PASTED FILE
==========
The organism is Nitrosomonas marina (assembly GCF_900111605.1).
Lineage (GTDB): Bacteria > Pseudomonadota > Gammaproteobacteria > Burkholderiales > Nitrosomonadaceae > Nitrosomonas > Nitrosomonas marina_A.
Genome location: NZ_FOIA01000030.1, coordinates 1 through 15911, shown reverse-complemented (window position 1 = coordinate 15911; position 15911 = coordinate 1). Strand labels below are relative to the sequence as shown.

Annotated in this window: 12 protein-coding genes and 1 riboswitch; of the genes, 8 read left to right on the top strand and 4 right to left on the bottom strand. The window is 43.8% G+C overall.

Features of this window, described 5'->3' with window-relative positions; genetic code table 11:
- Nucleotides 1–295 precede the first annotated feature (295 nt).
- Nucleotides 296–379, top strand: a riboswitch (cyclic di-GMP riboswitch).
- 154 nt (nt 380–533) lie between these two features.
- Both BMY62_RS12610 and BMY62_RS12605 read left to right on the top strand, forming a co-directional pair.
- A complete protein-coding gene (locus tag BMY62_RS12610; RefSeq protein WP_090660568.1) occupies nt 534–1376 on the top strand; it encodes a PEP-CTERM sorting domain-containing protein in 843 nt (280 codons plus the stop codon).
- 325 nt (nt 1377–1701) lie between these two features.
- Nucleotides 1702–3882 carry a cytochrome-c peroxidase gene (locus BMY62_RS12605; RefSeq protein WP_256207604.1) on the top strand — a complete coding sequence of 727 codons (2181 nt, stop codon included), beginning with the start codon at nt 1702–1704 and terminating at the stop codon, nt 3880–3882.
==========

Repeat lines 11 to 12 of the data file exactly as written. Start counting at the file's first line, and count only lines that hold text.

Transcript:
- 325 nt (nt 1377–1701) lie between these two features.
- Nucleotides 1702–3882 carry a cytochrome-c peroxidase gene (locus BMY62_RS12605; RefSeq protein WP_256207604.1) on the top strand — a complete coding sequence of 727 codons (2181 nt, stop codon included), beginning with the start codon at nt 1702–1704 and terminating at the stop codon, nt 3880–3882.